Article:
Between the Two of Us, We Made a Couch Potato

Seth and I were playing "Everything, Everything, Everything" the other afternoon when we had a few minutes to kill before we caught the bus. It's like "Rock, Paper, Scissors" only you can say, well - everything. Anything. When we first started playing a few years ago, someone would usually choose something very destructive - nuclear bomb, etc. We've been playing for a while now, so it's become a more subtle and refined contest. If it's not immediately obvious who wins - like "steamroller vs. corn chip", you have to argue why your choice would win.

In one of the rounds, we had "ant vs. velociraptor", and Seth convincingly argued why the ant would be the victor - it's so small, it could just squeeze between the velociraptor's toes and drive him crazy. Wait - do velociraptors even have toes? Hmmm - I might have been duped, there.

It's really fun, too, to see the hand symbols we come up with for our chosen thing.

Anyway, our final round: fists poised, smacking into our open palms: "Everything, everything, everything, shoot!" I made a small rectangle with my middle fingers and thumbs, Seth pretended to eat.

"What's yours?"

"A very addictive TV show."

"How ironic. Mine is Cheetos."

We called it a draw.


I Always Wondered What Anchors Did During Breaks

This made my day.

More of the story here. Thanks to Josh for linking to it on his blog!

I gave up watching the news years ago, when it became less news and more panic and marketing. I stopped reading newspapers when the news about Abu Ghraib with those horrible pictures broke about 5 years ago - I had just separated from my husband, and it was hard enough to get through my days. I do miss the local paper at times, but it is not worth the negativity and distorted exaggeration to get to the worthwhile stuff. Steve Pavlina has a thought-provoking article about the news, and what he calls news addiction.

I've often wondered what news anchors thought about their jobs, especially the ones that have been around since before "infotainment". I really enjoyed watching these two, and I wonder if they see what they're doing as a way to disperse the stress of what they do. I also wonder if they're just shallow mouths, and don't think or care about what they're doing at all.

A really great source for online news? Good News Network. What a great way to start the day!


Snow Day! errrr... Snow Few Hours!!

9 am yesterday:

9 am today - which looks much like 3 pm yesterday, except for the angle of the sun:

The brevity makes it all that much more exciting. And for me, who hates to be wet and cold, it's an extra incentive to get out there and enjoy every minute with Seth. Hmmm... may be something to look at, there....

I tried to wake Evan, and he actually sat up in bed, with his eyes open, and said, "I'd rather sleep. I don't want to go out in the snow." Then, when he got up and saw that the snow was gone, cried, "Why didn't you wake me up?! I missed it!!" He completely didn't remember me waking him. I tucked that away, and I'll make sure to pull him out of bed in the event of snow next time.


These Powerful Days

Let us rise up tonight with a greater readiness.
Let us stand with a greater determination.
And let us move on in these powerful days,
these days of challenge to make America what it ought to be.
We have an opportunity to make America a better nation.

~ Rev. Martin Luther King, Jr.

Yesterday our church service was a celebration/contemplation of both Martin Luther King, Jr. day and the upcoming inauguration. I've mentioned once or twice how much I love my church - and it was days like yesterday that bring it home again, and help me appreciate the open-minded, thoughtful, progressive community I have there. I got to drum! With four other drummers, we played traditional West African rhythms. After the sermon, which was rich with thought-provoking messages of acknowledging our history as a nation that did (and in some ways still does) keep human beings as slaves, we played a rhythm called Rhumba. I got all teary-eyed, holding and playing my drum that came from West Africa, thinking of where we as a nation have come from, and where we are going. Still much to do - but one thing Dr. King foresaw? Tomorrow, we are inaugurating a man into the presidency of this country who was elected, not because of the color of his skin, but because of the content of his character. I am moved beyond belief - and yet, I do believe! It is happening.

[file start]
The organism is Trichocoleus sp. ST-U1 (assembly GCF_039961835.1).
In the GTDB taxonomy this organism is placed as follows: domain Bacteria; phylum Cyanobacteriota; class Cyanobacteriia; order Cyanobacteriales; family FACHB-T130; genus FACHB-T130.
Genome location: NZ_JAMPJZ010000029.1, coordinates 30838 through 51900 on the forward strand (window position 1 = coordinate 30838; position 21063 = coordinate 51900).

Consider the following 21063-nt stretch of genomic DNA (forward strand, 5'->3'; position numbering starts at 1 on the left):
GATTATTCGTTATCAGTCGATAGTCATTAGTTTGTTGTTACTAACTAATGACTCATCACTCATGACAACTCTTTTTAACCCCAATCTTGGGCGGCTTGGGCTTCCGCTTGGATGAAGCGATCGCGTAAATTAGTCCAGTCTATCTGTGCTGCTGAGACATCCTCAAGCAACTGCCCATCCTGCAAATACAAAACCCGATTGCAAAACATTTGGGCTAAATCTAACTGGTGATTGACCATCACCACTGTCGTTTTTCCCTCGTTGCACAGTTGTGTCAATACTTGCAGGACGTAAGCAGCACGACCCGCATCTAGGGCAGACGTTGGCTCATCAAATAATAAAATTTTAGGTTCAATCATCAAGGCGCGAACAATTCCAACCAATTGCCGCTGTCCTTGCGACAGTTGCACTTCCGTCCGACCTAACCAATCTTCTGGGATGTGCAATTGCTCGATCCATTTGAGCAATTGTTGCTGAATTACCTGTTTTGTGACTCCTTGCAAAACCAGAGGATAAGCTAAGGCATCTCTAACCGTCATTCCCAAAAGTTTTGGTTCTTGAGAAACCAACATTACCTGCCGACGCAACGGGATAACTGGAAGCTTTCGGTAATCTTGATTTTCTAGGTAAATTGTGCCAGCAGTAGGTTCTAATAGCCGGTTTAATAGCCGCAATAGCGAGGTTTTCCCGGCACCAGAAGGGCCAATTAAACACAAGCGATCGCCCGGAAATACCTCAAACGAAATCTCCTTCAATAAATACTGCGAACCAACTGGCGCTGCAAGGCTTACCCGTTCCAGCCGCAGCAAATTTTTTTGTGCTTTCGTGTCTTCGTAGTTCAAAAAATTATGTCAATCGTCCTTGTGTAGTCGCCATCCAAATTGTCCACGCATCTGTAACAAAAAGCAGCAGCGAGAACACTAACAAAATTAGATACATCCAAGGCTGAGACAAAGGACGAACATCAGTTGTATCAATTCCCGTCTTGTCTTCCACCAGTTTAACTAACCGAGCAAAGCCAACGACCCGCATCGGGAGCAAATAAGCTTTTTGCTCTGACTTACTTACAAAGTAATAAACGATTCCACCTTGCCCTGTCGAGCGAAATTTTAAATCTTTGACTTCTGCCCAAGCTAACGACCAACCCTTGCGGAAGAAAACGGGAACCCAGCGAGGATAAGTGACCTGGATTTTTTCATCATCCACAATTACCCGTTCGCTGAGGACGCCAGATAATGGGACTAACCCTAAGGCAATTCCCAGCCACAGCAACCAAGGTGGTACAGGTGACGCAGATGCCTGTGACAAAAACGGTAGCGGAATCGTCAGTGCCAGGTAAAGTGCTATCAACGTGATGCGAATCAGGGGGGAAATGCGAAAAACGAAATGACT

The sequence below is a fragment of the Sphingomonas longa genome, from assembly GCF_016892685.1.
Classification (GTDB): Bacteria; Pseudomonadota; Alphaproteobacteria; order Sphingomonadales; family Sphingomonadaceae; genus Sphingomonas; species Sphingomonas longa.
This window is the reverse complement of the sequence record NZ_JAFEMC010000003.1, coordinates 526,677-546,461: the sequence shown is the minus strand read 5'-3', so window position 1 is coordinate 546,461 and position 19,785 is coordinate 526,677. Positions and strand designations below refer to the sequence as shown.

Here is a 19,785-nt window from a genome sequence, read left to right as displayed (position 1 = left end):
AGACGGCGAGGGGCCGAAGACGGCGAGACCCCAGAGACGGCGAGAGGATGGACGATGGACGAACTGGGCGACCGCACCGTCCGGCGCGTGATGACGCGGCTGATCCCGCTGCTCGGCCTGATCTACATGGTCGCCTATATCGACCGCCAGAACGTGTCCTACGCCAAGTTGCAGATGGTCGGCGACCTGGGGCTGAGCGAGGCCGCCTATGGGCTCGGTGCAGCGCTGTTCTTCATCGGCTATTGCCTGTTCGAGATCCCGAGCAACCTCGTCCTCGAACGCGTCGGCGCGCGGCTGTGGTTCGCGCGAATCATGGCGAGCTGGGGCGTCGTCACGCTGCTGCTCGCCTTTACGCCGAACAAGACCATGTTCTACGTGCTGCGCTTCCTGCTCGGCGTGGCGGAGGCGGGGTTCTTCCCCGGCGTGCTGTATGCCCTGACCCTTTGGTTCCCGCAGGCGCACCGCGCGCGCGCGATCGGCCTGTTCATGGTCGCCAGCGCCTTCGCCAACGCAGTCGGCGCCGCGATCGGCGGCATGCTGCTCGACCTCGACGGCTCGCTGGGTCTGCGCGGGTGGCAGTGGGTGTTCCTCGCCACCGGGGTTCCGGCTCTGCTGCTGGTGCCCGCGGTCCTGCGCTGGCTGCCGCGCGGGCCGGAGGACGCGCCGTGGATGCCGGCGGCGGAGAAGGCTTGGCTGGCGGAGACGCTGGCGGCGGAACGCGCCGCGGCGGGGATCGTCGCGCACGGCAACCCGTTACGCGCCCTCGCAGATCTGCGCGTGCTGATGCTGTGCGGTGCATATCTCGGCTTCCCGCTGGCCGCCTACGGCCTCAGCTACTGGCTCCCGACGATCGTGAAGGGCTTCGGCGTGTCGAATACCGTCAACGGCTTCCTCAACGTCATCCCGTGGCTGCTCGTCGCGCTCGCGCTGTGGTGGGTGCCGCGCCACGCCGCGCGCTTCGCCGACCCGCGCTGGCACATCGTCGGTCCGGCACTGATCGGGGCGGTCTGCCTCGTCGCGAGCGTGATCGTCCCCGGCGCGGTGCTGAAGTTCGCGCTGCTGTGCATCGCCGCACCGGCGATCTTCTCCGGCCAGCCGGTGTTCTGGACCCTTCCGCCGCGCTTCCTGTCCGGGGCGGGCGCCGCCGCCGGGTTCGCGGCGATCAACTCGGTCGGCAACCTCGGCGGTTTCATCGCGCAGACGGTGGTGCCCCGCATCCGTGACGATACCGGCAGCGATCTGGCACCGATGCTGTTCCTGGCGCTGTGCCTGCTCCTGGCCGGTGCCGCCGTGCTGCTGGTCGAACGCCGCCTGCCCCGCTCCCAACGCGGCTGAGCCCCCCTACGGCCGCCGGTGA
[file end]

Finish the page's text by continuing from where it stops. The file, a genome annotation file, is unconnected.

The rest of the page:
My minister read a poem written by Alicia Chambers, the daughter of a UU minister. It is the result of a poem-writing exercise called "On the Question of Race" which you can read about here. I absolutely love this poem, and I'm glad to be able to share it with you. Get someone to read it out loud to you:

On the Question of Race

They ask me to write down my race

And I think
And I think
Very seriously

And I consider
Writing down the truth
And have my answer read

I have a strong woman
Colored like coffee
Whispering the secrets of our past
Inside this body

I have a wise man
Dark as chocolate
Beating his drum, fighting for freedom
Inside this body

I have a brave woman
Pale as snow
Reminding that we are more
Than meets the eye
Her secret is safe
Inside this body

I have a lost man
Colored like me
He is weak
Stumbling from place to place
Trying to find his way home
Warning me of everything
I do not want to become

I have all this music inside this body
The rhythms guiding me
Songs of freedom and hope
A name that can’t begin to
Where I’ve been or where I plan to go
Inside this body

They ask me to write down my race

And I think
And I think
Very seriously

And I consider
Writing down the truth
And have my answer read

I have the heart of my great-
The strength of mi abuelita
The spirit of my grandfather
And my mother’s understanding
Inside this body

I have jacks
Dr. Seuss
Lullaby and Good-night
And marbles
Inside this body

I have Ray Charles
James Taylor
Bob Marley
Sly and the Family Stone
And We Five
Inside this body

I have a brother whose appearance
Does not reveal his culture

I have all our past
And so much future
Inside this body

But I stop and simply write down


Chip is Famous. Seth is Proud!

The kitten we got Seth for Christmas fell asleep on top of my copy of Steve Pavlina's Personal Development for Smart People a few weeks ago, and I snapped a picture. Someone had started a thread on the Steve Pavlina forum about other uses for PDSP, and I posted it there: a kitty pillow!